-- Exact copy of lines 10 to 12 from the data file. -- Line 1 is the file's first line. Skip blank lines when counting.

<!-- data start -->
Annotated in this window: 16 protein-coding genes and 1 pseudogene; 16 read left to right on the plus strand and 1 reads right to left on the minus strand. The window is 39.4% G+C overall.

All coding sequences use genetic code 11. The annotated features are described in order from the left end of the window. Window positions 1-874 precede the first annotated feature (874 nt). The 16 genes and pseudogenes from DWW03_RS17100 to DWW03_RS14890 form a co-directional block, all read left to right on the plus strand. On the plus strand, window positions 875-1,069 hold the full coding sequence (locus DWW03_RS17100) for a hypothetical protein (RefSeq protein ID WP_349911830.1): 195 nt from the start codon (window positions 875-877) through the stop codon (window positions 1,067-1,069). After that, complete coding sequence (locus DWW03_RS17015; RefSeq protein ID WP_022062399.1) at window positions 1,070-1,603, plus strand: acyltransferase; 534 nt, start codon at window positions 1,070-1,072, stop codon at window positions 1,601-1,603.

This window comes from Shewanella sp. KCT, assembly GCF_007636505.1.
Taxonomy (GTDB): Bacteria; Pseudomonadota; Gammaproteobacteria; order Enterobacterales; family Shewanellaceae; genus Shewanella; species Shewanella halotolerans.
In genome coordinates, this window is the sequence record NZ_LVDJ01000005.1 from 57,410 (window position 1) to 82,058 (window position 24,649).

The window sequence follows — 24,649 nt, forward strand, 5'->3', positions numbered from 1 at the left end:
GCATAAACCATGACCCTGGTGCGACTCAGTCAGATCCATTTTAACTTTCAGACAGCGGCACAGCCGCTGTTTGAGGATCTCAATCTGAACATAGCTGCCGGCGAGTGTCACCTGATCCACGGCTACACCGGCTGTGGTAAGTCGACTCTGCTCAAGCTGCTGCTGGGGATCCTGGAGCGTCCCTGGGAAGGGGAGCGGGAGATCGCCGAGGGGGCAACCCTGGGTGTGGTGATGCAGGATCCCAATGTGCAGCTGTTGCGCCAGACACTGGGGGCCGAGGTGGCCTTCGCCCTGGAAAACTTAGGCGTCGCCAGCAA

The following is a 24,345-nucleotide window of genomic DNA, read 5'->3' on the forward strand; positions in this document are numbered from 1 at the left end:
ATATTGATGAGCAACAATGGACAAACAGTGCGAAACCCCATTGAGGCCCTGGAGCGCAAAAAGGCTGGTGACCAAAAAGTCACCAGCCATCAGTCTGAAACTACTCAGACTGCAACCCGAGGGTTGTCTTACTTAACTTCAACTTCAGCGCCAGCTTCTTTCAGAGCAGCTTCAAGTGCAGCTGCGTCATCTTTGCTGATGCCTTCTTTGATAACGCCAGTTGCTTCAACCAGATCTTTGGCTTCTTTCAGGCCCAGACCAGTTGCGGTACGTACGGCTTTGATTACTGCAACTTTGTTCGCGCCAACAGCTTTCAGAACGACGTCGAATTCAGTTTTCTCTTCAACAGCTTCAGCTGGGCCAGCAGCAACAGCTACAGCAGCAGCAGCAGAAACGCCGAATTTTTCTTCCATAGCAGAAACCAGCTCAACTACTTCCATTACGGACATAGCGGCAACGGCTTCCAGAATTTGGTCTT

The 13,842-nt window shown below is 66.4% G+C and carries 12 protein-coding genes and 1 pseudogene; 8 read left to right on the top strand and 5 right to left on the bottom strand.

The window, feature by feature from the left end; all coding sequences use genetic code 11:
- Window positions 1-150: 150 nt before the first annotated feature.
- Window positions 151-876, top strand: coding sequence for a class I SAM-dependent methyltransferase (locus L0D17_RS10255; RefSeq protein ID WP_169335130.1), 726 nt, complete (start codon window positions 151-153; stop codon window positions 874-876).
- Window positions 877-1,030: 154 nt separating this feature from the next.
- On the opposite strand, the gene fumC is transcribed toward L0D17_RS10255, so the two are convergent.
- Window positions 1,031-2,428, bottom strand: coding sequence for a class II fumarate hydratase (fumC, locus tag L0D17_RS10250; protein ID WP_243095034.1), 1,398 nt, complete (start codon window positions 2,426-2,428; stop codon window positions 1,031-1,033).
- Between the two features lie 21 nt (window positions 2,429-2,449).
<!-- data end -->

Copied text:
The 13,842-nt window shown below is 66.4% G+C and carries 12 protein-coding genes and 1 pseudogene; 8 read left to right on the top strand and 5 right to left on the bottom strand.

The window, feature by feature from the left end; all coding sequences use genetic code 11:
- Window positions 1-150: 150 nt before the first annotated feature.